Welcome to Part - 2 of the Windows Containers blog posts. In the previous post we saw how to:
- Download the base Windows 2016 OS image for Docker
- Run the base image
- How to commit changes by using a container to create a new image
What we did not cover and will cover in this post are:
- Dealing with data specifically writing application data
- Scripting creation of images
Dealing with data specifically writing application data
The recommended way to create custom images is by writing up a Docker file. A Docker file is something like a batch script which is interpreted by Docker. Like a batch script, a Docker file consists of a set of instructions which is executed on a base or source image, the modified image is then saved as a new image.
Let's create a Docker file for running the TimeWebServer service which we used in the last blog post. Follow the steps below:
- Refer to the previous post on how to make the TimeWebServer (tws.exe) available from the physical machine to the container presumably running in a Windows 2015 virtual machine.
- Create a new folder e.g. c:\My Folders\TimeWebServer
- Open a command prompt at c:\My Folders\TimeWebServer
Create a text file named DockerFile, it has to be named DockerFile so don't try to name it differently. E.g.
c:\My Folders\TimeWebServer>Notepad DockerFile
Enter the following text in the DockerFile using Notepad:
FROM microsoft/windowsservercore MAINTAINER Siddharth B (email@example.com) run mkdir c:\tws run mkdir c:\tws\bin run mkdir c:\tws\logs EXPOSE 8001 RUN PowerShell "(New-Object System.Net.WebClient).DownloadFile('http://192.168.1.106/software/TWS.exe', 'c:\tws\bin\tws.exe')" CMD c:\tws\bin\tws.exe -port 8001 -logfolder c:\tws\logs /S /CNote: Change the IP address 192.168.1.106 with the IP address of the machine hosting IIS where tws.exe is available.
At the command prompt enter:
docker build –t sids/twsNote: Change the name of the Docker image (sids/tws) to whatever name you like. Building the image might take a minute.
Check if the image is present in your system using the Docker command:
There you have it, you've now automated the task of creating the image using a Docker file. The image when run will automatically run the tws.exe. The following page has all the Docker file commands that you can use.
The main advantage of creating images this way is obvious - the process is repeatable. If you've missed a step, you can modify the Docker file script and not have to manually enter everything else. The next thing we are going to see if how to prepare a containerized application for storing persistent data.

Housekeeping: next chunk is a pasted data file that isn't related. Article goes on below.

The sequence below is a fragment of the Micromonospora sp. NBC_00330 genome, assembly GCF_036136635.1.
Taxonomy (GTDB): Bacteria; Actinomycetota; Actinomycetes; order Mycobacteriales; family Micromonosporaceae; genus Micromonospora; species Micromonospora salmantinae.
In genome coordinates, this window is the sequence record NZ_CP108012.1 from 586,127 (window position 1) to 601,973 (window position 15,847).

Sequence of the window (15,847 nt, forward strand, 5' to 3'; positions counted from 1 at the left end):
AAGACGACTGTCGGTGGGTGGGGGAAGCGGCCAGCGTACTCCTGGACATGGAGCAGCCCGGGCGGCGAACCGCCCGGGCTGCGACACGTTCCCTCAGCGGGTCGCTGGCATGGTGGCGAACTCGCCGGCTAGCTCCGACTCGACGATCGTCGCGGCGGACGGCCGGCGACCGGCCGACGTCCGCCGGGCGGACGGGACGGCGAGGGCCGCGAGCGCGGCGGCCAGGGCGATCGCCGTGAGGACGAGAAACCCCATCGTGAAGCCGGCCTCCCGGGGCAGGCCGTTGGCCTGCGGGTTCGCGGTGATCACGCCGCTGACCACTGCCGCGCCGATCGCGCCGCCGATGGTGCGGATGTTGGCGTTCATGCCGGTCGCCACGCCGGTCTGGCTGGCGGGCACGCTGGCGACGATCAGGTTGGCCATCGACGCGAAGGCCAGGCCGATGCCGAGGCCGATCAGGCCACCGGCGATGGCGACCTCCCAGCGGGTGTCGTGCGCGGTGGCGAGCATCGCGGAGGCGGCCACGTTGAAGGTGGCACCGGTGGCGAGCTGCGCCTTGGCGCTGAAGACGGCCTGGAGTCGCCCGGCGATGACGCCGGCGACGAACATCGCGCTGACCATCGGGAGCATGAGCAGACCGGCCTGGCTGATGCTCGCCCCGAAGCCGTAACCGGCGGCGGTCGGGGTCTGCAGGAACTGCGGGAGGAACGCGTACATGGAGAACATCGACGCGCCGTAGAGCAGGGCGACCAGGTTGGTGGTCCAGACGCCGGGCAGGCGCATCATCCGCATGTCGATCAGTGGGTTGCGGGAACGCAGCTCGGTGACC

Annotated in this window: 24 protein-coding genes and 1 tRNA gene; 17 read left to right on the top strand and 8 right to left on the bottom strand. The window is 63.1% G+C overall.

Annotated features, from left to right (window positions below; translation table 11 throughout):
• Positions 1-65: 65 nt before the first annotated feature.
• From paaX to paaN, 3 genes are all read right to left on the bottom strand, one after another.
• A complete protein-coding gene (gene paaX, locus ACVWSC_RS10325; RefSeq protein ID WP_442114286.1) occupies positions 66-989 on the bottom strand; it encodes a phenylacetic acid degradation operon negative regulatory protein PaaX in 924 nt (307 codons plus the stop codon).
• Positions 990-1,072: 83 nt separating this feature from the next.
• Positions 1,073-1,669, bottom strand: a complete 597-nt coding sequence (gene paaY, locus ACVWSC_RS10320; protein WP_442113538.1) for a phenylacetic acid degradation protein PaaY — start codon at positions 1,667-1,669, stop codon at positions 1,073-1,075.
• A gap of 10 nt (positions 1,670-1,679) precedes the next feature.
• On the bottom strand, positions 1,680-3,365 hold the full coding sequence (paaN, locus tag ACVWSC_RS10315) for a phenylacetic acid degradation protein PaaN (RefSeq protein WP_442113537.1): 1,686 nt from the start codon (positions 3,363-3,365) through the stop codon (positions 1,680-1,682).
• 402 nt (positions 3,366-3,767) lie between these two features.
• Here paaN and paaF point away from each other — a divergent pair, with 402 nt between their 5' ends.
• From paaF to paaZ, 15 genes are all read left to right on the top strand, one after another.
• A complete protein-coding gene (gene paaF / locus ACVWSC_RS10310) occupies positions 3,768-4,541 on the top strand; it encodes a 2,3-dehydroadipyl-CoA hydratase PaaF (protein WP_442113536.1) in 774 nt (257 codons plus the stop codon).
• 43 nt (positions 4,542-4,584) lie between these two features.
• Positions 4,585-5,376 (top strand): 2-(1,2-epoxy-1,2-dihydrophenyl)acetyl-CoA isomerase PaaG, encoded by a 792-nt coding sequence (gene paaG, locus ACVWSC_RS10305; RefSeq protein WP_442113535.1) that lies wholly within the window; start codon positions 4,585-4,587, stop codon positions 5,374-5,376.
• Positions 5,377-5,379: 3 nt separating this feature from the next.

Mounting a host machine's folder into the container
You must have noticed the ephemeral nature of containers by now, changes made to a running container are not persisted beyond the lifetime of the running container. This is way to we use Docker's 'commit' command to save the changes to a new image or use a DockerFile to record changes to a custom image.
However, most applications deal with data, e.g. a database or a service which stores and retrieves orders. Both these will want to write data which persists beyond the lifetime of a running container. There are a couple of ways to do this - one way is to mount a folder from the host machine's own file system into the container. For this we use the -v switch along with Docker's run command. Let's do this with the TimeWebServer service using the following steps:
- Create a folder on Windows 2016 machines or VM where we are running Docker which we want to mount into the container e.g. c:\Temp\TwsData
Run the tws custom image we created earlier in this post using the -v switch:
docker run -it –v c:\Temp\TwsData:c:\Logs sids/twsThe above container will start the container where you will access to the folder c:\Logs however the actual file system calls will work on the physical folder present on the host at c:\temp\TwsData. This way the host's folder will remain intact even if the container is stopped or the image deleted.
Finally, in the container's command prompt, start the TimeWebServer service:
cd c:\TimwWebService tws -port 8001 -logfolder c:\Logs
Access the URL printed by TWS. Check the c:\temp\TwsData folder on the container host; you'll see the log file created by TWS running inside the container here.